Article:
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Theater legend Patti LuPone confiscates texter's phone during performance

Technically Incorrect: The legendary Tony Winner decides enough is enough during an off-Broadway play.

Technically Incorrect offers a slightly twisted take on the tech that's taken over our lives.


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Do not mess with Patti LuPone. Cunytv75/YouTube screenshot by Chris Matyszczyk/CNET

"I'm putting battle gear on over my costume to marshal the audience as well as perform."

This was just one part of a wonderful PR performance offered by legendary stage actress Patti LuPone after an incident for our ages, reported Broadway.com.

What had caused LuPone to dress for war? Why, someone blithely texting in the audience while she and her cast members tried to, well, do what they were actually there for -- perform a comedy called "Shows For Days" at the off-Broadway Mitzi E. Newhouse Theatre.

So, as Broadway.com describes it, she went over to the texter and whipped her phone away. CBS New York reported fellow cast member Michael Urie's description of events: "[LuPone] gave the phone to house management and the woman was forced to find it later."

Theatergoers also noticed the action on Wednesday night and leaped to Twitter (after the show, I hope). For example, tweeter It's About Time offered: "THAT TIME YOU STAY FOR THE 2ND ACT & WATCH PATTI LUPONE TAKE A TEXTING WOMAN'S CELLPHONE FROM THE AUDIENCE & WALK OFF STAGE WITH IT IN HAND."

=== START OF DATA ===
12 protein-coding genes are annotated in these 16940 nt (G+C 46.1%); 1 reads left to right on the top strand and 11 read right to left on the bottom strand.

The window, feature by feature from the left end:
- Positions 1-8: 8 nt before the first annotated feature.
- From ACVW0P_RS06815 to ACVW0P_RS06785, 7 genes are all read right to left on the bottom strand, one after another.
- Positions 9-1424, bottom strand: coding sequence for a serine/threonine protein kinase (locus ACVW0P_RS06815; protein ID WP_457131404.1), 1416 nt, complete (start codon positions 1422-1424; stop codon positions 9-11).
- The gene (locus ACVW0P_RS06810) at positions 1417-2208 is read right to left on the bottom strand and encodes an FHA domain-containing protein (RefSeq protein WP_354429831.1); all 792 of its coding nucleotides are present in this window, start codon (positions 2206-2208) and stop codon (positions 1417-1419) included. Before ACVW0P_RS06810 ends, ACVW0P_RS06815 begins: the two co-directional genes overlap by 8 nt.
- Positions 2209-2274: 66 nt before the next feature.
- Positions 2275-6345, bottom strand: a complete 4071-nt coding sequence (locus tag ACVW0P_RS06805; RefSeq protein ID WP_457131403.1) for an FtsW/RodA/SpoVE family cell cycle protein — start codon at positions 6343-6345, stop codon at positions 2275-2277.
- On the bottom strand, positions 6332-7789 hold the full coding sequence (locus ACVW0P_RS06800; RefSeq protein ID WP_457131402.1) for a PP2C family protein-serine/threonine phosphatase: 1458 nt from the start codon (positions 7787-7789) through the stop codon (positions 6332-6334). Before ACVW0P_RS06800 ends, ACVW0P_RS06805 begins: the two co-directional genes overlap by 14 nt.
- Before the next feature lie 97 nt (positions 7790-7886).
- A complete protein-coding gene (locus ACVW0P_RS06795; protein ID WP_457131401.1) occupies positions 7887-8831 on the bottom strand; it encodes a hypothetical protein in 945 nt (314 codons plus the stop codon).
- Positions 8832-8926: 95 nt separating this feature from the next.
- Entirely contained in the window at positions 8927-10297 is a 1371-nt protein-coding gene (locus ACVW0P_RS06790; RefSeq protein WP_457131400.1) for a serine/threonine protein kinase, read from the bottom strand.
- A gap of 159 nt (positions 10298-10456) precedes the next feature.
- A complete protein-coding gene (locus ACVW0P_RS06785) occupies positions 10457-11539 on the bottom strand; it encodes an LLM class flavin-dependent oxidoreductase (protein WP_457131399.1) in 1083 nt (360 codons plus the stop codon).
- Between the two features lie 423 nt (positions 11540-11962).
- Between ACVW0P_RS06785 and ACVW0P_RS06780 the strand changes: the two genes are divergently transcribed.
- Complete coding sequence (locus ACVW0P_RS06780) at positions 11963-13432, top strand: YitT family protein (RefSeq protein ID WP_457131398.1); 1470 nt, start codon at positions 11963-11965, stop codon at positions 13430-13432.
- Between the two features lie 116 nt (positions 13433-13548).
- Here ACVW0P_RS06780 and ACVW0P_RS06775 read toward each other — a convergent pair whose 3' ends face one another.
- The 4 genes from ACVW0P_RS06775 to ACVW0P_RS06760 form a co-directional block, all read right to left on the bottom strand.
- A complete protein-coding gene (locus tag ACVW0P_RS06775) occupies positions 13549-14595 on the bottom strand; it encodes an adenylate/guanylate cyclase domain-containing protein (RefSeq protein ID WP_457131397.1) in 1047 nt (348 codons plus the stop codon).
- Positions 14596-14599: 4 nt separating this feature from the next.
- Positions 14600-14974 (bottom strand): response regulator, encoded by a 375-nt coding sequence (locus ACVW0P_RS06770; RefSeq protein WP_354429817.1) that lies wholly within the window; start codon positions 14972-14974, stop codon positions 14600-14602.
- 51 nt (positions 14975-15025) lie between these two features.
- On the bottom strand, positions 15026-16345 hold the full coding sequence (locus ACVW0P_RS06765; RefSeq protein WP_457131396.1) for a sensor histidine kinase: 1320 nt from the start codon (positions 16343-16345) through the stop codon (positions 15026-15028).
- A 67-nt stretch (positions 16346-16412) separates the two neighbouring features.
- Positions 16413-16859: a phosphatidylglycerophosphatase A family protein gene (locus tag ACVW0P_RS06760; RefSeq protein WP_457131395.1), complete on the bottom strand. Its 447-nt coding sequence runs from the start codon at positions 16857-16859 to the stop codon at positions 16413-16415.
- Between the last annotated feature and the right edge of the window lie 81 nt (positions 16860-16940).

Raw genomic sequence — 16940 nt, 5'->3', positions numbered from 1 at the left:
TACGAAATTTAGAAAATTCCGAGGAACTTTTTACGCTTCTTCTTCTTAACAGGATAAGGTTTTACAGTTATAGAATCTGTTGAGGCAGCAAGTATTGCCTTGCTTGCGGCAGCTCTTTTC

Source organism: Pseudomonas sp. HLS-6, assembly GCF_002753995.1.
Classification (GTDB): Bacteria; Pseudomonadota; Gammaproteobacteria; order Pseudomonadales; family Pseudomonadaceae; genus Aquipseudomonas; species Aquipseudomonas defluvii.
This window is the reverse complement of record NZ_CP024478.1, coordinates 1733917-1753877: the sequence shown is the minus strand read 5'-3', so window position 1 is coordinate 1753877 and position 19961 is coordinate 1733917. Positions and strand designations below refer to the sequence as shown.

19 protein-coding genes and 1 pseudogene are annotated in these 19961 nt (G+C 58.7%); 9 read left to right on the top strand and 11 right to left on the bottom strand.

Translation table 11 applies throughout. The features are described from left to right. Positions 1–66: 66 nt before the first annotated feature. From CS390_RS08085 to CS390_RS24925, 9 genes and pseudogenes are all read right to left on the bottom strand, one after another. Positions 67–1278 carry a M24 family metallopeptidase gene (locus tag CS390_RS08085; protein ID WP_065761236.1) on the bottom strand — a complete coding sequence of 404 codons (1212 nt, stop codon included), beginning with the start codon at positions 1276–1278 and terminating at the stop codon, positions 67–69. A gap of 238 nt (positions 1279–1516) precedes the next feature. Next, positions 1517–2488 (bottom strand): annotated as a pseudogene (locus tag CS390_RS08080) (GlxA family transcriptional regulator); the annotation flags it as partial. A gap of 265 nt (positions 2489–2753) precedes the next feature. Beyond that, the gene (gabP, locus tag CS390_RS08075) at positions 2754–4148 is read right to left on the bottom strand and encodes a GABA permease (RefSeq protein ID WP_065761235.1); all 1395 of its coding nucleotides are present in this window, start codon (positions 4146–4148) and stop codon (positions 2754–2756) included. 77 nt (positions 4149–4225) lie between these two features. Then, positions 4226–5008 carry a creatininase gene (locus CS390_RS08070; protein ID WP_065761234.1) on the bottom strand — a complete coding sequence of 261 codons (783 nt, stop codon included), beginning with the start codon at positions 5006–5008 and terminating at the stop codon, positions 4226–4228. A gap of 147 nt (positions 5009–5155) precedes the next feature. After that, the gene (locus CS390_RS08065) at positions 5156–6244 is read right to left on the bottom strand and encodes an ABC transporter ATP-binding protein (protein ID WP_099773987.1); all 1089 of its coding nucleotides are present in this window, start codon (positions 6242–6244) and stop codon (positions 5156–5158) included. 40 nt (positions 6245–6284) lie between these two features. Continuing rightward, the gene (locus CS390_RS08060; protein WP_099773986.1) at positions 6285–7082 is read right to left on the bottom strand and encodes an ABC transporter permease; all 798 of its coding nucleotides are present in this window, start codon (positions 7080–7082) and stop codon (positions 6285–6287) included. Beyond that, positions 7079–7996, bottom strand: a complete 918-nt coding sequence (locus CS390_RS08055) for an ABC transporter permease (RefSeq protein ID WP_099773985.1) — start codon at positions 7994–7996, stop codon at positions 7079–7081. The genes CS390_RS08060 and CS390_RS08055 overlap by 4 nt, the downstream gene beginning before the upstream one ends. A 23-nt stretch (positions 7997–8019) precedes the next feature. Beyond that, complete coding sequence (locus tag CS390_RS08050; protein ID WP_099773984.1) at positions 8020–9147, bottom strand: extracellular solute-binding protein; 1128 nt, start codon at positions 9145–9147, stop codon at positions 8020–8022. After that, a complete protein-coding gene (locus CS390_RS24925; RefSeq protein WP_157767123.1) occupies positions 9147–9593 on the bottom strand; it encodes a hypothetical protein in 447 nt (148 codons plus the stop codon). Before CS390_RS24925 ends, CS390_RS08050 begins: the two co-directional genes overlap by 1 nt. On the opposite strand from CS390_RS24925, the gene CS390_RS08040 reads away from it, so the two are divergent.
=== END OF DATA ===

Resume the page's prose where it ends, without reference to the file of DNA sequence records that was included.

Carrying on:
This all comes in the same week in which a man jumped on to a Broadway stage just before a performance to charge his iPhone.

LuPone has previously shown her frustration with cell phones during performances. In 2009 she stopped halfway through "Don't Cry For Me, Argentina" in order to question a phone user as to what they were actually doing.

This time, she explained in her statement: "We work hard on stage to create a world that is being totally destroyed by a few rude, self-absorbed and inconsiderate audience members who are controlled by their phones."

She added: "They cannot put them down. When a phone goes off or when a LED screen can be seen in the dark it ruins the experience for everyone else -- the majority of the audience at that performance and the actor on stage. I am so defeated by this issue that I seriously question whether I want to work on stage any more."

I suspect she will carry on, despite the rude individuals hooked to their digital lives. After all, she's a two-time Tony and Grammy winner. This is her life.

Sadly, as a new Gallup poll pointed out, our lives consist of checking our phone every few minutes.

A comedy that has become a tragedy.